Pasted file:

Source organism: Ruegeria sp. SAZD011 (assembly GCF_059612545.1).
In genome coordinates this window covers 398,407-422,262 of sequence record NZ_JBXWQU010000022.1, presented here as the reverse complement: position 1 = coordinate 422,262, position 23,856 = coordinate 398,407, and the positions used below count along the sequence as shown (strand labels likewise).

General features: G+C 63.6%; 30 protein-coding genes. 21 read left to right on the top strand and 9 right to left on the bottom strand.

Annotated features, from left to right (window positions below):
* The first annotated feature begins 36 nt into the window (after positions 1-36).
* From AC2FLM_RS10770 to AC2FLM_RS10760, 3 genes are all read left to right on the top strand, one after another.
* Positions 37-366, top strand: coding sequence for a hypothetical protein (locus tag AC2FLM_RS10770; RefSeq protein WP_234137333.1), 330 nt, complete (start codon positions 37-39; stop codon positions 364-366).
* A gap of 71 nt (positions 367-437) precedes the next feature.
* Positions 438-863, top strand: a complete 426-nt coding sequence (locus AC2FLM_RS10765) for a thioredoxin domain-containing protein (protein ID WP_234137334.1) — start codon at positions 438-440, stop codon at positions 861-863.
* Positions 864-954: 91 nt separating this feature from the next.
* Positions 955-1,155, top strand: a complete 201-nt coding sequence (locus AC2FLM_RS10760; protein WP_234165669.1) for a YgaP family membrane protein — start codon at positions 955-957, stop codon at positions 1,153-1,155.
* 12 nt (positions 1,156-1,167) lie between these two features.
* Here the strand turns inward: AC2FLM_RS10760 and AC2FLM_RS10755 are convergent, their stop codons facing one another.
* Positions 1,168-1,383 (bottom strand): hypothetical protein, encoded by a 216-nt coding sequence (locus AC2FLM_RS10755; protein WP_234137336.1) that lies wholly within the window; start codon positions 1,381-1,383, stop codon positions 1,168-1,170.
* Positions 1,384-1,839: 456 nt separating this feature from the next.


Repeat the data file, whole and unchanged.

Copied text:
Source organism: Ruegeria sp. SAZD011 (assembly GCF_059612545.1).
In genome coordinates this window covers 398,407-422,262 of sequence record NZ_JBXWQU010000022.1, presented here as the reverse complement: position 1 = coordinate 422,262, position 23,856 = coordinate 398,407, and the positions used below count along the sequence as shown (strand labels likewise).

General features: G+C 63.6%; 30 protein-coding genes. 21 read left to right on the top strand and 9 right to left on the bottom strand.

Annotated features, from left to right (window positions below):
* The first annotated feature begins 36 nt into the window (after positions 1-36).
* From AC2FLM_RS10770 to AC2FLM_RS10760, 3 genes are all read left to right on the top strand, one after another.
* Positions 37-366, top strand: coding sequence for a hypothetical protein (locus tag AC2FLM_RS10770; RefSeq protein WP_234137333.1), 330 nt, complete (start codon positions 37-39; stop codon positions 364-366).
* A gap of 71 nt (positions 367-437) precedes the next feature.
* Positions 438-863, top strand: a complete 426-nt coding sequence (locus AC2FLM_RS10765) for a thioredoxin domain-containing protein (protein ID WP_234137334.1) — start codon at positions 438-440, stop codon at positions 861-863.
* Positions 864-954: 91 nt separating this feature from the next.
* Positions 955-1,155, top strand: a complete 201-nt coding sequence (locus AC2FLM_RS10760; protein WP_234165669.1) for a YgaP family membrane protein — start codon at positions 955-957, stop codon at positions 1,153-1,155.
* 12 nt (positions 1,156-1,167) lie between these two features.
* Here the strand turns inward: AC2FLM_RS10760 and AC2FLM_RS10755 are convergent, their stop codons facing one another.
* Positions 1,168-1,383 (bottom strand): hypothetical protein, encoded by a 216-nt coding sequence (locus AC2FLM_RS10755; protein WP_234137336.1) that lies wholly within the window; start codon positions 1,381-1,383, stop codon positions 1,168-1,170.
* Positions 1,384-1,839: 456 nt separating this feature from the next.